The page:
Security

Half of Fortune 500 Firms Infected With DNSChanger

Half of all Fortune 500 companies and major U.S. government agencies own computers infected with the "DNSChanger" malware that redirects users to fake websites and puts organizations at risk of information theft, a security company said today.

DNSChanger, which at its peak was installed on more than four million Windows PCs and Macs worldwide -- a quarter of them in the U.S. alone -- was the target of a major takedown organized by the U.S. Department of Justice last November.

The takedown and accompanying arrests of six Estonian men, dubbed "Operation Ghost Click," was the culmination of a two-year investigation, although some security researchers have been tracking the botnet since 2006. As part of the operation, the FBI seized control of more than 100 command-and-control (C&C) servers hosted at U.S. data centers.

According to Tacoma, Wash.-based Internet Identity (IID), which provides security services to enterprises, half of the firms in the Fortune 500, and a similar percentage of major U.S. government agencies, harbor one or more computers infected with DNSChanger.

IID used telemetry from its monitoring of client networks, as well as third-party data, to claim that at least 250 of the Fortune 500 companies and 27 out of 55 major government agencies had at least one computer or router infected with DNSChanger as of early this year.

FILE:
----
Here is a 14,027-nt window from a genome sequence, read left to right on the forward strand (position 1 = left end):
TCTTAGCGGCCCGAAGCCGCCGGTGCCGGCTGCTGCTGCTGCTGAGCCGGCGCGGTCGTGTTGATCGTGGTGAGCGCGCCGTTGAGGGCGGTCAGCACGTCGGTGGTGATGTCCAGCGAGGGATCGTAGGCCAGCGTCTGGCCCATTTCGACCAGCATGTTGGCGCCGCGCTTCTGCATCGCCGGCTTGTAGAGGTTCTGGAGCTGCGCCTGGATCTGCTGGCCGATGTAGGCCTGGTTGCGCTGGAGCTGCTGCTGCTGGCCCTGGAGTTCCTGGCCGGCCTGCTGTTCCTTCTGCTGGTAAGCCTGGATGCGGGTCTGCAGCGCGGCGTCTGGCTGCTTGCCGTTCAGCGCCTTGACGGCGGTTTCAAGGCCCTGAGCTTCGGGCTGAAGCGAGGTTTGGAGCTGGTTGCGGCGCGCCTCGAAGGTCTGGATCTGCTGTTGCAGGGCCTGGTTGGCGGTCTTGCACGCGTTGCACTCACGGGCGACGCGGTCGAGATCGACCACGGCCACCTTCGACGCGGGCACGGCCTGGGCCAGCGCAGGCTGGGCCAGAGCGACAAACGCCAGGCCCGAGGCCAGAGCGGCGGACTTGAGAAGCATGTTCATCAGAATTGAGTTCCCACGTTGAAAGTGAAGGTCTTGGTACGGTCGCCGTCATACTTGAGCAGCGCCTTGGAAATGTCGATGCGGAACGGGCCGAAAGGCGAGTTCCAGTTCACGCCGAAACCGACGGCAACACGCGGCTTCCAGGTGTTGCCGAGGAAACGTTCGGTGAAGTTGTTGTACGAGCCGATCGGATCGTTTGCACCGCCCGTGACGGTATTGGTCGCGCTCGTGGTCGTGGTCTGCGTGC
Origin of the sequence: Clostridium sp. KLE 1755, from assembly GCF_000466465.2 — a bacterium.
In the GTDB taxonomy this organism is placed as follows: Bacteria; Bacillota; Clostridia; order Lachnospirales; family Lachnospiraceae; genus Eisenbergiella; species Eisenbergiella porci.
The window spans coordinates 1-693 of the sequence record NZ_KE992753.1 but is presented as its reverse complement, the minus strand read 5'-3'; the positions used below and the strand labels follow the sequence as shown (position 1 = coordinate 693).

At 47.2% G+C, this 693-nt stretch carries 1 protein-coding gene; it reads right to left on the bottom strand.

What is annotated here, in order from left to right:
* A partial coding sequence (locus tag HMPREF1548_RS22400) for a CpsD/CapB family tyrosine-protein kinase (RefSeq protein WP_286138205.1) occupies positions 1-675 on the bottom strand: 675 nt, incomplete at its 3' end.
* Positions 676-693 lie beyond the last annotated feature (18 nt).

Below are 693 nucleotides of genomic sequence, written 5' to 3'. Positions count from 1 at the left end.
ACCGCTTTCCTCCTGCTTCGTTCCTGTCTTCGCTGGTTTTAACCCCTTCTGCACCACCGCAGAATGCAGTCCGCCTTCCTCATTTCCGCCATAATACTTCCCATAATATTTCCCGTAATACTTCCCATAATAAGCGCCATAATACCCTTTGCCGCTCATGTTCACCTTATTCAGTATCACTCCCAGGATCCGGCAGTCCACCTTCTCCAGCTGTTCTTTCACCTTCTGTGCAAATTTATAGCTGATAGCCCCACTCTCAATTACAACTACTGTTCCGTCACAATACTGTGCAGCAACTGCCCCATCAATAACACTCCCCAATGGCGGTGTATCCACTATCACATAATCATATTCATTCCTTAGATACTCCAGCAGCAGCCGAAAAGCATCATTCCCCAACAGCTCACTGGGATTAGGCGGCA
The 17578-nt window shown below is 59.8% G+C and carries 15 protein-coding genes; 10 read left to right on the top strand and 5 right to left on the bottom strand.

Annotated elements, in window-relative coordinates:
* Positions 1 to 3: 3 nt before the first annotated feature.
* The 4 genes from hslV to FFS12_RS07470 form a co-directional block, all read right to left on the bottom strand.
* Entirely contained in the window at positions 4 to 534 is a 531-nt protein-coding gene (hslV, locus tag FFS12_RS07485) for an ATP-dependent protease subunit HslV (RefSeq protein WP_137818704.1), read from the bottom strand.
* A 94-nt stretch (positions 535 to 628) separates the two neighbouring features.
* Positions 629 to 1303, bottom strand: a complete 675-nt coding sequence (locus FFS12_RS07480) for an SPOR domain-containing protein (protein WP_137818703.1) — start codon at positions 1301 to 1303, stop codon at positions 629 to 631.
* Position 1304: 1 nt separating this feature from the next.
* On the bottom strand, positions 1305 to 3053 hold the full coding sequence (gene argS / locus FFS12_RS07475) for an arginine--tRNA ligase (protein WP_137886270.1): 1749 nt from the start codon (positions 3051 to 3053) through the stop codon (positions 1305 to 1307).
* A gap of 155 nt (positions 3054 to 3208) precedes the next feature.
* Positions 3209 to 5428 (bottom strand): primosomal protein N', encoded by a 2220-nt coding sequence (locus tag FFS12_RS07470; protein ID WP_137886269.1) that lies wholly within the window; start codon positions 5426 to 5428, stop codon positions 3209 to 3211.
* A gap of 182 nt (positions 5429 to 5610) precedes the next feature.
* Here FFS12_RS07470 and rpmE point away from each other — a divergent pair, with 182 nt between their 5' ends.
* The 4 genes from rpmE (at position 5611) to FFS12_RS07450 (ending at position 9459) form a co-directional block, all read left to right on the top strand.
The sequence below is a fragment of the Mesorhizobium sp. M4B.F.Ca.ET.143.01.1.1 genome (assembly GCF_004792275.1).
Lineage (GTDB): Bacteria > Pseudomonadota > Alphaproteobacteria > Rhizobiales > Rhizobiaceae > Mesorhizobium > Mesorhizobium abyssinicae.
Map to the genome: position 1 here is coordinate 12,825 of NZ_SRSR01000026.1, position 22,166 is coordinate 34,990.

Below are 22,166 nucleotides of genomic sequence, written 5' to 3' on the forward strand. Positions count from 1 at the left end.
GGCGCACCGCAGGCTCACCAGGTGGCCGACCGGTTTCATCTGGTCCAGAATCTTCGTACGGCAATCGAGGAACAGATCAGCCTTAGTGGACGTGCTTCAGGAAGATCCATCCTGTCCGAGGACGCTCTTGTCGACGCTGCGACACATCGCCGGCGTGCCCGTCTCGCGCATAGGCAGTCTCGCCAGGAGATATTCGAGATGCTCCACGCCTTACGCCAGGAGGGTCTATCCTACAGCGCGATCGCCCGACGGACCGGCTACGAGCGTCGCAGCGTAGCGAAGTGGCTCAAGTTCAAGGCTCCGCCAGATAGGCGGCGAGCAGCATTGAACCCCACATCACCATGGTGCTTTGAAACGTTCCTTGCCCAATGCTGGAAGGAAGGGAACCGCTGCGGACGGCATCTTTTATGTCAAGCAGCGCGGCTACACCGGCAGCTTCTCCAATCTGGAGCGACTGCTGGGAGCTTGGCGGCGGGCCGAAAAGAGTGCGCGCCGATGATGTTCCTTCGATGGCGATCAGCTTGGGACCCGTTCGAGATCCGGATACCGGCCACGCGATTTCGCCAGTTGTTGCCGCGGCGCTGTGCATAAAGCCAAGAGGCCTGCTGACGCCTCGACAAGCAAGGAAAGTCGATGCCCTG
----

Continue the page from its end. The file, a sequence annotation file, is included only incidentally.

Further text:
The still-infected machines pose several problems, said experts.

"Initially, DNSChanger was worrisome because it could redirect you from a safe location to a dangerous one controlled by criminals," said Rod Rasmussen, the chief technology officer of IID in an emailed statement. "However, the FBI temporarily fixed that. Now, the big worry is that machines that are still infected face a second vulnerability -- they are left with little if any security."

That's because DNSChanger also blocks software updates -- the patches vendors like Microsoft issue to fix flaws -- and disables installed security software.

Others, however, have pointed out that computers still infected with DNSChanger have only weeks before they will be crippled.

As part of Operation Ghost Click, a federal judge approved a plan where clean DNS servers were deployed by the Internet Systems Consortium (ISC), the non-profit group that maintains the popular BIND DNS open-source software. Without that move, infected systems would have been immediately cut off from the Internet when the FBI seized the criminals' domain servers.

But the ISC was authorized to maintain the alternate DNS servers only for 120 days, or until early next month.

"[The ISC] will shut down the [DNS] servers in March and anybody who is still using those servers will then lose access to the Internet," said Wolfgang Kandek, chief technology officer of Qualys, in a Thursday post to that company's security blog .

Qualys has added DNSChanger detection to its free BrowserCheck tool that runs on Windows PCs, while the umbrella organization DNSChanger Working Group -- of which IID is a member -- has created a website that steps users through the process of detecting and infected PCs and Macs.

Gregg Keizer covers Microsoft, security issues, Apple, Web browsers and general technology breaking news for Computerworld. Follow Gregg on Twitter at @gkeizer , on Google+ or subscribe to Gregg's RSS feed . His e-mail address is gkeizer@computerworld.com .

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